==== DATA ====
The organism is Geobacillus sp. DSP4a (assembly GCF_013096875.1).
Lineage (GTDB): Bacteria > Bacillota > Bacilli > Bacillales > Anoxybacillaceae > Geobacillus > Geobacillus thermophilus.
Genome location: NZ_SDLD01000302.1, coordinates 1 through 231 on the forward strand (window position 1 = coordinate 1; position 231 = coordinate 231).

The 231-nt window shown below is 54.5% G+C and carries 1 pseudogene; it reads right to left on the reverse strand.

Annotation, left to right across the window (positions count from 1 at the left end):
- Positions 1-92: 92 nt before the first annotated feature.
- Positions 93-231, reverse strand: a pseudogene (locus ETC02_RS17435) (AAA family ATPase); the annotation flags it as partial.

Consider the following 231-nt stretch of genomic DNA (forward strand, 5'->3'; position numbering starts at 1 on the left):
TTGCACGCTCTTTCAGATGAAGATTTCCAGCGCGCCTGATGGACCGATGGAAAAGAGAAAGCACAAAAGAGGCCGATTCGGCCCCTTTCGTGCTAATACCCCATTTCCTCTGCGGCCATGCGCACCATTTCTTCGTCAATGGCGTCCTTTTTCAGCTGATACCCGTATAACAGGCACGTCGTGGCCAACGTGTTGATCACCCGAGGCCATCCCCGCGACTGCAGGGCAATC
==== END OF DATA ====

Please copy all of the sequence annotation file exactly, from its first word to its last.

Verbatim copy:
The organism is Geobacillus sp. DSP4a (assembly GCF_013096875.1).
Lineage (GTDB): Bacteria > Bacillota > Bacilli > Bacillales > Anoxybacillaceae > Geobacillus > Geobacillus thermophilus.
Genome location: NZ_SDLD01000302.1, coordinates 1 through 231 on the forward strand (window position 1 = coordinate 1; position 231 = coordinate 231).

The 231-nt window shown below is 54.5% G+C and carries 1 pseudogene; it reads right to left on the reverse strand.

Annotation, left to right across the window (positions count from 1 at the left end):
- Positions 1-92: 92 nt before the first annotated feature.
- Positions 93-231, reverse strand: a pseudogene (locus ETC02_RS17435) (AAA family ATPase); the annotation flags it as partial.

Consider the following 231-nt stretch of genomic DNA (forward strand, 5'->3'; position numbering starts at 1 on the left):
TTGCACGCTCTTTCAGATGAAGATTTCCAGCGCGCCTGATGGACCGATGGAAAAGAGAAAGCACAAAAGAGGCCGATTCGGCCCCTTTCGTGCTAATACCCCATTTCCTCTGCGGCCATGCGCACCATTTCTTCGTCAATGGCGTCCTTTTTCAGCTGATACCCGTATAACAGGCACGTCGTGGCCAACGTGTTGATCACCCGAGGCCATCCCCGCGACTGCAGGGCAATC